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November 06, 2013 10:00 AM Are We Finally Going to Start Paying Attention to Affordability?

By Daniel Luzer

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Higher education discussions are generally dominated by “problems” the policy should “solve.” For years the problem was access, not enough Americans were going to college. Then we started to worry about completion. A whole lot of people were going to college, sure, but a whole lot of them seemed to be dropping out.

And now, maybe, it’s time to worry about how much college really costs. According to an article in the Chronicle of Higher Education about a hearing of the Senate Committee on Health, Education, Labor, and Pensions in preparation for the reauthorization of the Higher Education Act, the event started out focusing on “innovation” in colleges. But then something happened:

Midway through the hearing, the focus shifted to the topic of college affordability and student-loan debt. Sen. Chris Murphy, a Connecticut Democrat, expressed concern that the committee was ignoring the issue of rising costs, and said it was important to examine “how this innovation is going to directly lead to college costing less for students.”

It’s not just senators who are worried.

That concern also echoed in the House this week. The College Affordability Act, introduced by Rep. Allyson Y. Schwartz, a Pennsylvania Democrat, would rework the American Opportunity Tax Credit to make it easier for students and families to maximize their benefit from the credit to pay for college.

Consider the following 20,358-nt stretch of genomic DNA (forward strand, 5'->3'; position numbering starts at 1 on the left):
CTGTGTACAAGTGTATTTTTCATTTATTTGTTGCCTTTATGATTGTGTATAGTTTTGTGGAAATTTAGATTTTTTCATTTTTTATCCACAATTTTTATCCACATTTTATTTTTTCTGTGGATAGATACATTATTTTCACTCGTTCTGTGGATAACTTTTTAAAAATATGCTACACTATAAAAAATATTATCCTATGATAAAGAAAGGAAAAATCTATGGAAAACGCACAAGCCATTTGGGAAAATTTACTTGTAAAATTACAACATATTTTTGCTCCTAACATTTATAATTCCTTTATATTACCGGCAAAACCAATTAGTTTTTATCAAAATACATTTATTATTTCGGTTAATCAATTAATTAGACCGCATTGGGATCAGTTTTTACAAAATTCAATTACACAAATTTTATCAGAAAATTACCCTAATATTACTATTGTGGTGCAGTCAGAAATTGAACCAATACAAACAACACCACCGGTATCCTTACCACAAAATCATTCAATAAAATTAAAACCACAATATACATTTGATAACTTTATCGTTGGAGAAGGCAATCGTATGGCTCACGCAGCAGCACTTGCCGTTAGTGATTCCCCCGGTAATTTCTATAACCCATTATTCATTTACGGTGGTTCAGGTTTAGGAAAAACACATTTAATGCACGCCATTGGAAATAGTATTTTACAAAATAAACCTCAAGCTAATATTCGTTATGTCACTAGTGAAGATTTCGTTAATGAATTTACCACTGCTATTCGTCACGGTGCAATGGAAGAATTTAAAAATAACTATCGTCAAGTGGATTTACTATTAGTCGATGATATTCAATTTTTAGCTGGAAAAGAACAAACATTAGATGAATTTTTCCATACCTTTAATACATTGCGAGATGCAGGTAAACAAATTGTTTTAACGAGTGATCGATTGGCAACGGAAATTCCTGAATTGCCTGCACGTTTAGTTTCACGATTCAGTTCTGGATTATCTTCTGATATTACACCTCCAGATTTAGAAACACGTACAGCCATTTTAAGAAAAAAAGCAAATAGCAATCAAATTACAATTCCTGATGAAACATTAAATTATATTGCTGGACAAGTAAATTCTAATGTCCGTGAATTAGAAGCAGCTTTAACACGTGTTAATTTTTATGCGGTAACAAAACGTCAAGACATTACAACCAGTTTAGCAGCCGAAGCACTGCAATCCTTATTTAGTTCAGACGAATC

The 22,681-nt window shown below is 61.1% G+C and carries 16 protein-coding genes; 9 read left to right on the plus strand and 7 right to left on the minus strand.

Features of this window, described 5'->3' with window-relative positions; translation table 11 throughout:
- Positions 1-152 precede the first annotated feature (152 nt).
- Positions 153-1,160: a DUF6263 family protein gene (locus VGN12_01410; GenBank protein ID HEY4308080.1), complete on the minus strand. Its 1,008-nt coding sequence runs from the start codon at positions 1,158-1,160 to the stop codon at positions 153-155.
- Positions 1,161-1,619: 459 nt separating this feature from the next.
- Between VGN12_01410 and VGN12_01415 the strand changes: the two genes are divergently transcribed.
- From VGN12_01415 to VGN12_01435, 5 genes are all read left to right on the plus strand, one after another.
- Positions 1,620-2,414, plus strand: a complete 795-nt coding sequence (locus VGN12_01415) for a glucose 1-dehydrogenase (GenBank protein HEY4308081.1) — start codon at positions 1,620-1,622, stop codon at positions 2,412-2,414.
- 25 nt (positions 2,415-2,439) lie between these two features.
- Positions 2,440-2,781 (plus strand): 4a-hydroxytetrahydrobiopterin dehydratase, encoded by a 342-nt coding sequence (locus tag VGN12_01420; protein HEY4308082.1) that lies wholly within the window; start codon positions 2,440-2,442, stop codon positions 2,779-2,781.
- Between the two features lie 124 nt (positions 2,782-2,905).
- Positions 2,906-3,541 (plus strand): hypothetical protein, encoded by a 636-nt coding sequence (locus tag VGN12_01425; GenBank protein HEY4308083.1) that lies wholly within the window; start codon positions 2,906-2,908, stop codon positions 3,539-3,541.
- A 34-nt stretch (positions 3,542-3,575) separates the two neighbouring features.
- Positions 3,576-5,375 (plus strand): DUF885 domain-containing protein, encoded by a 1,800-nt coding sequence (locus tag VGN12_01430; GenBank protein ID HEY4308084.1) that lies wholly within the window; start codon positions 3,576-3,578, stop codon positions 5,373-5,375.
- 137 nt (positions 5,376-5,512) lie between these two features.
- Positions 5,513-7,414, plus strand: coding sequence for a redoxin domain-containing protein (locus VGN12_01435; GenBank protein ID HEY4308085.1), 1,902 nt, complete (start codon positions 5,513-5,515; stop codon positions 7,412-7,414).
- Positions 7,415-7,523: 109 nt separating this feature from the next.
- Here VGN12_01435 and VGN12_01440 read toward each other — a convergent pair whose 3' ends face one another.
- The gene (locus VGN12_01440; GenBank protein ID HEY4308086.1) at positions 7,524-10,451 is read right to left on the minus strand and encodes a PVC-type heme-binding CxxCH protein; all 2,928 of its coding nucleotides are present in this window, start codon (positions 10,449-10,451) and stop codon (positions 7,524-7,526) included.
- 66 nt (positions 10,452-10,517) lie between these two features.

Sen. Tom Harkin, an Iowa Democrat and chairman of the Senate committee, concluded the hearing by stressing that one important goal of campus innovation should be “to help low-income, high-performing students.”

This is a very important point. The only reason for a college to “innovate” is so that it gets cheaper for students to attend. If the institution pursues innovation techniques just in order to cut its own costs, and college is just as expensive for students, nothing is better.

From a public policy perspective, innovation, through “accelerated degree completion” or “competency-based learning” or whatever, is only an improvement if that means students pay less for college.

Daniel Luzer is the news editor at Governing Magazine and former web editor of the Washington Monthly. Find him on Twitter: @Daniel_Luzer

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